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Toronto Wrap 2008: Best to Worst

Toronto Wrap 2008: Best to Worst

With Toronto over and a slew of post-fest deals still rolling out, here’s a wrap-up of what I saw and learned:

Ten Best Movies in Toronto:
1. Everlasting Moments: Jan Troell’s period masterpiece is likely to be the Swedish Oscar submission (IFC).
2. Slumdog Millionaire: Danny Boyle’s Toronto audience award winner is both a likely hit and awards contender (Warners/Fox Searchlight).
3. The Wrestler: Darren Aronofsky directed has-been actor Mickey Rourke as a down-on-his-luck wrestler to likely awards contention (Fox Searchlight).
4. The Hurt Locker: Kathryn Bigelow’s Iraq War thriller breaks out tough-guy Jeremy Renner (Summit, 2009).
5. Flame + Citron: Ole Christian Madsen’s riveting WW II thriller won’t be the Danish Oscar submission (IFC).
6. Every Little Step: Jim Stern’s moving Chorus Line doc plays like a reality TV show full of winners and losers as dancer/actor/singers put their talent on the line to gain a slot in the revival of the Broadway hoofer classic. It’s a likely awards contender for best doc (juggling distrib offers).
7. I’ve Loved You So Long: Philippe Claudel’s two hander about two sisters could earn French-speaking Brit Kristin Scott Thomas best actress kudos (SPC).
8. Burn After Reading: The Coens return to their darkly comic roots with a skilled acting ensemble led by Brad Pitt, George Clooney and Fran McDormand (Focus Features).
9. Happy-Go-Lucky: Mike Leigh and actress Sally Hawkins could follow Vera Drake into the awards derby (Miramax).
10. Kisses: Lance Daly’s Irish runaway movie starring unknowns turns from black-and-white into color (weighing distrib offers).

Next Best:
11. Adam Resurrected: Paul Schrader directs Jeff Goldblum in a bravura performance as a charismatic showman who survives the holocaust but loses his mind (seeking distrib).
12. Zack and Miri Make a Porno: Kevin Smith is back in raunchy, gut-splitting form with two strong actors, Seth Rogen and Elizabeth Banks (Weinstein Co./MGM).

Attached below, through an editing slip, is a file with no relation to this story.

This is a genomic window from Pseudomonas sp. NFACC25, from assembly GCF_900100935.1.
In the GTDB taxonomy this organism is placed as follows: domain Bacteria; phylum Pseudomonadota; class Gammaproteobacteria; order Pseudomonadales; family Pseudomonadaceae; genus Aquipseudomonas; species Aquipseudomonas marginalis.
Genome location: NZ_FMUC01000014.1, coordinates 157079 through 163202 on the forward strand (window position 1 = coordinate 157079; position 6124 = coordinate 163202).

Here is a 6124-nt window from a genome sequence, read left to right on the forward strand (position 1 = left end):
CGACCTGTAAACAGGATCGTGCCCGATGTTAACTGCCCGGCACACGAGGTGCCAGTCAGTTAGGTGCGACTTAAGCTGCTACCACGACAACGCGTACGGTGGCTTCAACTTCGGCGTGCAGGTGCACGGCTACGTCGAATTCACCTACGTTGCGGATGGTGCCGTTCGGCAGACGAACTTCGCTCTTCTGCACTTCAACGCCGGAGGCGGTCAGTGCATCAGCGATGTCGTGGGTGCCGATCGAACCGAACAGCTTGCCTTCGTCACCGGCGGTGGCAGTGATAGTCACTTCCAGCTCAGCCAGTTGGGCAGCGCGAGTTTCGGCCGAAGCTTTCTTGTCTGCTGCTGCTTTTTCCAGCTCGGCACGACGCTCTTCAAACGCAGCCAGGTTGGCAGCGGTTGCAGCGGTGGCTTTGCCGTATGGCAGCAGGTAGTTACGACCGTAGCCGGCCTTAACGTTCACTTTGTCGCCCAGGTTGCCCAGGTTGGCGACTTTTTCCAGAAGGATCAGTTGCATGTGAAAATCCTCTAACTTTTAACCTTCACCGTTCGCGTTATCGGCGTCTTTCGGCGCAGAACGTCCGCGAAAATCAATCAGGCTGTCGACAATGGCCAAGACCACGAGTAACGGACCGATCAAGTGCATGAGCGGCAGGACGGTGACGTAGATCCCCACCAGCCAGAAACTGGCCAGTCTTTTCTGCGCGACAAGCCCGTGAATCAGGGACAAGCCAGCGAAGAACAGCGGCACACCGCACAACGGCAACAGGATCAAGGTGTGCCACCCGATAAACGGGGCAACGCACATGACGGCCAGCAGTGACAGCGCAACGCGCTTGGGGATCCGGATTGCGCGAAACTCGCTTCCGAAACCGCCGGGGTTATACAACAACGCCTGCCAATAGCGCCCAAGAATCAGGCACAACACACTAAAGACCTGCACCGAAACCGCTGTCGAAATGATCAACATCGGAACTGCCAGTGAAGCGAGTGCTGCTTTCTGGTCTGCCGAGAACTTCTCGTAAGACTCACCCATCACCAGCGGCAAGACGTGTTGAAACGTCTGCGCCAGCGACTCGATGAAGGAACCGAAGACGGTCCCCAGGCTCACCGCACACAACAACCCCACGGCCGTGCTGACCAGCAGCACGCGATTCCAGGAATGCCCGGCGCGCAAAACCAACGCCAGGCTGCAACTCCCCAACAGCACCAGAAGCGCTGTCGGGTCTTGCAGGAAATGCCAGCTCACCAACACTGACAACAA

13. Easy Virtue: Stephen Elliott (Patricia, Queen of the Desert) directs a witty culture-clash comedy well-delivered by Ben Barnes, Jennifer Biel, Kristin Scott Thomas, and Colin Firth (seeking distrib).
14. Is There Anybody There? John Crowley’s family comedy stars Michael Caine in a brilliant performance as a senior fighting senility (seeking distrib).
15. Brothers Bloom: Rian Johnson’s ambitious second feature, a con-man caper comedy, showcases Rachel Weisz’s skills as a charming light comedienne (Summit).
16. Me and Orson Welles: Richard Linklater’s 1937 picture of the Mercury Theatre features uncanny Welles impersonator Christian McKay, a glowing Claire Danes and teen throb Zac Efron (seeking distrib).
17. Public Enemy Number 1, a work in progress from France, hangs on the powerful incarnation of notorious real-life French gangster Jacques Mesrine by Vincent Cassel. Filmed over one year in two parts, this film may be combined with number two into a single movie by distrib Senator for its 2009 U.S. release.
18. Dean Spangler: Peter O’Toole and Sam Neill shine in this strange, slow-burn New Zealand fable about reincarnation (seeking U.S. distrib).

Best Cannes Fest Leftovers:
1. Il Divo: Paolo Sorrentino’s exhilarating e-ride through 70s and 80s Italian politics, while accessible, is considered too arcane for stateside release (seeking distrib).
2. Hunger: UK director Steve McQueen directs Michael Fassbender in a breakout perf as Irish activist Bobby Sands (IFC).
3. Waltz with Bashir: Israeli Ari Folman’s animated doc could be nominated in both animation and doc categories (SPC).
4. Wendy and Lucy: Kelly Reichardt directs Michele Williams in a heart-rending performance as vulnerable woman on the road who loses her dog. Williams could be a long shot for year-end kudos consideration (Oscilloscope).
5. The Good, The Bad and the Weird: Kim Jee-woon’s non-stop kimchi western could score with action fans (IFC).
6. Synecdoche, New York: Not surprisingly, first-time director Charlie Kaufman spins a tale you have never seen before, with a sprawling ensemble led by the depressed (natch) Philip Seymour Hoffman (SPC).
7. Che: Steven Soderbergh’s bio-epic wound up as two movies in Spanish instead of one movie in English, but it’s still a must-see for Benicio del Toro’s portrayal of the controversial revolutionary (IFC).
8. Adoration: Atom Egoyan’s explores a tangled web of family history and memory; it’s not Canada’s Oscar submission (SPC).
9. O’Horten: Bent Hamer paints a precisely rendered, poignant portrait of a retiring train engineer trying to imagine life without trains; it’s Norway’s Oscar submission (SPC).

Rachel Getting Married: Jonathan Demme’s movie about a dysfunctional family wedding features great actors and musicians and dizzy camera moves: eventually all three get irritating (SPC).
Blindness: Fernando Meirelles locks the audience up in a nasty prison full of piss and poop and murder and mayhem and madness and doesn’t open the doors until the movie’s almost over (Miramax).
Flash of Genius: producer-turned-director Marc Abraham turns the story of a Detroit inventor (Greg Kinnear) who fights Ford and loses all into a straight, old-fashioned, dull tale (Universal).

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